Britons are increasingly choosing "green" burial plots as their final resting place for ecological reasons and as space in more formal cemeteries fills up, experts say.
Whether in the shade of an oak or in the middle of a flowery meadow, more and more people are planning for a "natural" funeral as they plan their final journey.
Advertisement"There are more than 200 natural burial grounds in the UK," said Andy Clayden, a senior lecturer at Sheffield University and member of a research team on the development of natural burial sites in Britain.
"The forecast is that more sites are going to open," he said, noting that the first natural burial site was opened in 1994 in Carlisle, northwest England, and 10 years later there were 150.
Thoughts of death are on people's minds this week ahead of Friday's festivities for Halloween or All Saints' Day, when the spirits of the dead are believed to rise again to torment the living.
For the moment, most "natural" burial sites are simply "green corners in traditional cemeteries managed by council authorities," said Rosie Inman-Cook, spokeswoman for the Natural Death Centre, which advises on alternative funerals.
But increasingly landowners and farmers are realising the economic and environmental potential of transforming part of a forest or an unused field into a plot for those seeking to be eternally at one with nature.
"I have organised about 500 funerals and I've noted a 30 percent increase each year," said Inman-Cook.
Nicholas Taylor, managing director of Woodland Burial Parks (WBP), added: "As land becomes more and more precious around big conurbation areas, woodlands are the only thing that is going to be available."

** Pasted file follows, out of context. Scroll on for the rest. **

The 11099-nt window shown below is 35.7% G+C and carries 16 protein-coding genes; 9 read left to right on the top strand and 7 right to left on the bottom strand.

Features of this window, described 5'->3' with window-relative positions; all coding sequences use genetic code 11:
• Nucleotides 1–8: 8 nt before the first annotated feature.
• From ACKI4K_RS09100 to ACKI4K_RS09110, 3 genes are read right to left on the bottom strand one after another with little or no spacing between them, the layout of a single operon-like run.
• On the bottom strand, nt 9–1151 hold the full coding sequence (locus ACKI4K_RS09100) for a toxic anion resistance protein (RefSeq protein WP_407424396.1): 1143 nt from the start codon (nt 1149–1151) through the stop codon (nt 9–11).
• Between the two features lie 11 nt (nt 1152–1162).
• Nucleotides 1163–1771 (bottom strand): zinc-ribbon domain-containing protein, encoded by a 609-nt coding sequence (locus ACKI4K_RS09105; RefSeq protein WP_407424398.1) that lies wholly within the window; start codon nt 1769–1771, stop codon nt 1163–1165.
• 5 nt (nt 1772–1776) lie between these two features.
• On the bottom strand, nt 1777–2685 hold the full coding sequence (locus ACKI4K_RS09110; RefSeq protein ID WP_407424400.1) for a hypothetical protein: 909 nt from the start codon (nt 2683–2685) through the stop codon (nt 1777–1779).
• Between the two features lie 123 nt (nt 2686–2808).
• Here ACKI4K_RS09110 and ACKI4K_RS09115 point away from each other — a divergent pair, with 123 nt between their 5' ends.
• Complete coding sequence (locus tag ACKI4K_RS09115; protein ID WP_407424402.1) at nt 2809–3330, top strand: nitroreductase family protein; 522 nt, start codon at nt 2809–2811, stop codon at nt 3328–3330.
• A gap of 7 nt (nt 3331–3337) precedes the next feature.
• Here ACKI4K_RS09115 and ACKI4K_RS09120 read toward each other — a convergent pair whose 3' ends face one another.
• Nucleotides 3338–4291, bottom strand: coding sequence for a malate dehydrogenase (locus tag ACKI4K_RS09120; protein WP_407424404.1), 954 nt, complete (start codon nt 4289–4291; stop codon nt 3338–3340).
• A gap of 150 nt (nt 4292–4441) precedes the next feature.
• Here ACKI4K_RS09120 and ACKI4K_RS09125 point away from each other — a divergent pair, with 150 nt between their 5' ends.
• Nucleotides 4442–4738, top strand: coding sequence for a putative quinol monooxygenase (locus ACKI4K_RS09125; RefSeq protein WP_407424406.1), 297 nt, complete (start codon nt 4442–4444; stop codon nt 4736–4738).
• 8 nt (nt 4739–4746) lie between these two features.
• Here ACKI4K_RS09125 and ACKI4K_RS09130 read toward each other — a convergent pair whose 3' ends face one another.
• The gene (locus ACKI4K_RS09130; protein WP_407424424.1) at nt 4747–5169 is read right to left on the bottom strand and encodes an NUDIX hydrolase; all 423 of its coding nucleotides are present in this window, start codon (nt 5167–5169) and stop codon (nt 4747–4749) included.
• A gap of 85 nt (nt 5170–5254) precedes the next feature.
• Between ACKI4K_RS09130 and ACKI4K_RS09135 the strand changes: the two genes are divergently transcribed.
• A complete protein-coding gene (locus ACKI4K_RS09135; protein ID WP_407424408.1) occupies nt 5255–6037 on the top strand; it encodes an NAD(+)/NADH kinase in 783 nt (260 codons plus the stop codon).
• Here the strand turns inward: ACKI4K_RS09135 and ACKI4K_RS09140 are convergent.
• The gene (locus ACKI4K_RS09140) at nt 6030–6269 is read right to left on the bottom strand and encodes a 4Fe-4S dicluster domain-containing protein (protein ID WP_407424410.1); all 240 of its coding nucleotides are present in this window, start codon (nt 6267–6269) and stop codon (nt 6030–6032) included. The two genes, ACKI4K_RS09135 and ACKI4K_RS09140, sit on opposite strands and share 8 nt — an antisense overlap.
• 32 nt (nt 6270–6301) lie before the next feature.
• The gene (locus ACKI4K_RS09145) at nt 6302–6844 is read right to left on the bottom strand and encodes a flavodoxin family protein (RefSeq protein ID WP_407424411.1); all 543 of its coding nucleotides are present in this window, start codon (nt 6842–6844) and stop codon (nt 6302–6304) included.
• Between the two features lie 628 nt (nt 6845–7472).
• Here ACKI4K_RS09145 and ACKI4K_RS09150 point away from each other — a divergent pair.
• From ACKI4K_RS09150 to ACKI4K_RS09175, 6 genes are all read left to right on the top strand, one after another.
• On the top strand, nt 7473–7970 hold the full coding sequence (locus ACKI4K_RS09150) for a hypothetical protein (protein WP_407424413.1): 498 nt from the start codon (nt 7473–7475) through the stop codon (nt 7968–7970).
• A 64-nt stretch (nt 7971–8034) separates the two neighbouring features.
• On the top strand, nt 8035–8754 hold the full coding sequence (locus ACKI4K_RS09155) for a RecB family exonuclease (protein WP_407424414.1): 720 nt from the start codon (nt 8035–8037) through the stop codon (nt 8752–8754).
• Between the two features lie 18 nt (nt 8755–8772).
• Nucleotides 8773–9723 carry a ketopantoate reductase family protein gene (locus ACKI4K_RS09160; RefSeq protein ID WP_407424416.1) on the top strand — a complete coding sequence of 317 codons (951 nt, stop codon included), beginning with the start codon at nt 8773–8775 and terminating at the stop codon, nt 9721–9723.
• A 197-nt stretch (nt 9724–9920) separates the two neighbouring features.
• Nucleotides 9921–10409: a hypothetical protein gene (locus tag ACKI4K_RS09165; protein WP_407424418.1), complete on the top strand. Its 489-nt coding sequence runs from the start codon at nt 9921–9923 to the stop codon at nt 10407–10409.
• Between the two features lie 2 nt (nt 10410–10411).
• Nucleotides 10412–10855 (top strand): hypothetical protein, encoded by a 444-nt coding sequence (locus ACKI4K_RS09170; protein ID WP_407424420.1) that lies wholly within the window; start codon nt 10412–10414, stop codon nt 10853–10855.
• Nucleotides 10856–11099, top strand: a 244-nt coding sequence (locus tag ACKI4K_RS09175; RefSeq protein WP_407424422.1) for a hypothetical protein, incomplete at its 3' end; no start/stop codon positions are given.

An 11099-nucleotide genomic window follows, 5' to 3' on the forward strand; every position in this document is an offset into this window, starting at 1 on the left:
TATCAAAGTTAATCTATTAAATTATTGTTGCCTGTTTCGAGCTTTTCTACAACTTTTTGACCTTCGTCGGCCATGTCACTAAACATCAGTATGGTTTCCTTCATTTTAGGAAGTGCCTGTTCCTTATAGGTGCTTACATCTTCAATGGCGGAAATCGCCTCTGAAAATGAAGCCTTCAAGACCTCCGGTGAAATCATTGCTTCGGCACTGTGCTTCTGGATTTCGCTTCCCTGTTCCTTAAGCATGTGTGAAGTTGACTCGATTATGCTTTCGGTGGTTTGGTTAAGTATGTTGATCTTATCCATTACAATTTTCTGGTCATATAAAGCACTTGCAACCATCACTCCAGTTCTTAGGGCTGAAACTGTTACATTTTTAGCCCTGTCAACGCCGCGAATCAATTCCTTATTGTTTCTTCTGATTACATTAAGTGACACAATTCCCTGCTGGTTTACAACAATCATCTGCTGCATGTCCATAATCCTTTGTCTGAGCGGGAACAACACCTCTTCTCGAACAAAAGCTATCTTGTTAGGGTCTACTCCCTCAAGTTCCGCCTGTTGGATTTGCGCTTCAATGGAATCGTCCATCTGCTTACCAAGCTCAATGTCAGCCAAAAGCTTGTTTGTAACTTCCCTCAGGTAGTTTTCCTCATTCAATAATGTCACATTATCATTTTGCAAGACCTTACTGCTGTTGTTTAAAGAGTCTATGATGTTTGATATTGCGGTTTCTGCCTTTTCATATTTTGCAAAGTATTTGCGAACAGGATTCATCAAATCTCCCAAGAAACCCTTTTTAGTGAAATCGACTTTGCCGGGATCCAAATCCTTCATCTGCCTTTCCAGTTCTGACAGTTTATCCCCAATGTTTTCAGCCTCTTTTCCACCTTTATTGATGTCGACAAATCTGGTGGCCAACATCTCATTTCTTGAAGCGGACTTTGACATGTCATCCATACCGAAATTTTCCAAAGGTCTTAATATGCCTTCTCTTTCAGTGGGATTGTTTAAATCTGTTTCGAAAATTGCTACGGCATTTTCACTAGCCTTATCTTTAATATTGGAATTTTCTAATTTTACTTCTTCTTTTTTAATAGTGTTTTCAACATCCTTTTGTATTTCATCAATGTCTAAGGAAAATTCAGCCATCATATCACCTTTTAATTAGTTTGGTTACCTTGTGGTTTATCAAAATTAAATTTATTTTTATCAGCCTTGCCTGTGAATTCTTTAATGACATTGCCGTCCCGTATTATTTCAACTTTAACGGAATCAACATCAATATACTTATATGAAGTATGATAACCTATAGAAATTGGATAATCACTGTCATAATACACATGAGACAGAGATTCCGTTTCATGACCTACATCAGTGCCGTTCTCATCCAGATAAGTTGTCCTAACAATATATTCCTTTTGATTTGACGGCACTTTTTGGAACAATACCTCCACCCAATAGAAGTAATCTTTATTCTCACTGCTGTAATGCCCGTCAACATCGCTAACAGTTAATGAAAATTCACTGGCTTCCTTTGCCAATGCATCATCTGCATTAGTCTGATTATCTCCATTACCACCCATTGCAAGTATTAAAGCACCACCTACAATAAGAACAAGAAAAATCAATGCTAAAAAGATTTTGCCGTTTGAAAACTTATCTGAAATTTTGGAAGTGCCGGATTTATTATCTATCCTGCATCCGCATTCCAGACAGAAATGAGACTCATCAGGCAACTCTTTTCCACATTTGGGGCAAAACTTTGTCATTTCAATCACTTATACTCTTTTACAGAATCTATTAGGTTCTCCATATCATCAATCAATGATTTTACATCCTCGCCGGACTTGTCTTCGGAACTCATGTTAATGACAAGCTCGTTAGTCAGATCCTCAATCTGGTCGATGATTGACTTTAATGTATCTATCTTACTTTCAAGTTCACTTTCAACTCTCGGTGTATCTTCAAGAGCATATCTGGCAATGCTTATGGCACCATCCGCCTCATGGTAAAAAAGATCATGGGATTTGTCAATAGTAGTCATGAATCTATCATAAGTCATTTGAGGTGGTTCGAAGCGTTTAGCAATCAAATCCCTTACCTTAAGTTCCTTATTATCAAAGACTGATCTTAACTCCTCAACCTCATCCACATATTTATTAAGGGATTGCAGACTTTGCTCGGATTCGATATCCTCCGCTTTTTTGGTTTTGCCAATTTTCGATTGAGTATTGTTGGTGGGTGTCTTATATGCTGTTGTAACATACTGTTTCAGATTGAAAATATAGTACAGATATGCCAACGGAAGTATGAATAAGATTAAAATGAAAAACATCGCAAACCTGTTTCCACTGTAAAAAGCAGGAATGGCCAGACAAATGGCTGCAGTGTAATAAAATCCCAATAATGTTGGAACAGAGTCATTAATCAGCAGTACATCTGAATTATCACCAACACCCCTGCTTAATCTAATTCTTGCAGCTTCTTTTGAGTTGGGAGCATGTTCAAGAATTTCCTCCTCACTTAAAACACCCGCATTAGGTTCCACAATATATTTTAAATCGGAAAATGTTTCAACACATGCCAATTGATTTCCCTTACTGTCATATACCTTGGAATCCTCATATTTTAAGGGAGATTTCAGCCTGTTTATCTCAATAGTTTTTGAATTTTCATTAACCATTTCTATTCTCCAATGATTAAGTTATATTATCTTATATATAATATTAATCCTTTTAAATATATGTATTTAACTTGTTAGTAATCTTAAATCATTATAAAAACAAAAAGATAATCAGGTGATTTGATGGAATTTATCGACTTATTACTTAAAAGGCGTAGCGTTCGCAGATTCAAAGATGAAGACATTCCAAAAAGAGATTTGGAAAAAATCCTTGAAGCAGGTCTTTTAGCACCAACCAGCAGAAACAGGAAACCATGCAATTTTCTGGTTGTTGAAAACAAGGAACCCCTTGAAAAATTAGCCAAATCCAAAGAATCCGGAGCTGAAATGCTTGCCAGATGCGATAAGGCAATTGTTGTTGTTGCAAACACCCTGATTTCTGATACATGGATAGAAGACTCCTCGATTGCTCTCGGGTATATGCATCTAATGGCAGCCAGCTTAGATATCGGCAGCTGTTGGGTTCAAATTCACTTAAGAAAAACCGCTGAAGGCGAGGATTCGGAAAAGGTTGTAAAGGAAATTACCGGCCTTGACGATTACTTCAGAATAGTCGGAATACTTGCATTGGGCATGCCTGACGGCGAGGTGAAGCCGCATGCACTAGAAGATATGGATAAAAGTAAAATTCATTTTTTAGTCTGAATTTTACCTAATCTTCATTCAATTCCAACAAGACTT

WBP opened its first forest cemetery in 2000 near Norwich in eastern England and stresses the benefits of developing such projects.
"We take a piece of woodland that is generally in very poor condition and through managing that woodland, we rejuvenate it into quality woodland and the wildlife returns in abundance," he said.
The firm, which is currently developing its third woodland cemetery, hopes to open some 10 sites -- accessible by walkers and ramblers -- within 10 years, he added.
One of its sites is in Epping Forest, an ancient royal woodland northeast of London, and offers 21 hectares of oak, cedar and chestnut beneath which to find a final resting spot.
Prices for a two-person plot range from 120 pounds (153 euros, 196 dollars) for ashes to be scattered to 7,000 pounds for coffins.
Some ban users from placing any identification on the plots, others accept discrete wooden or other memorials.
Another advantage of natural burial plots is that the lease on them usually lasts for 100 years, against 25 years for a typical municipal cemetery.
Clayden, who started a three-year study into natural burial in June 2007, said: "There are a tremendous varieties of interpretations of what a natural burial is and what a natural burial ground is."
"But it would be more in the private sector that those natural grounds will open," he added.
Halloween stems originally from pagan Celtic and Christian feasts, although it increasingly involves activities such as trick-or-treating, as well as ghoulish displays of ghosts, witches and other monsters.
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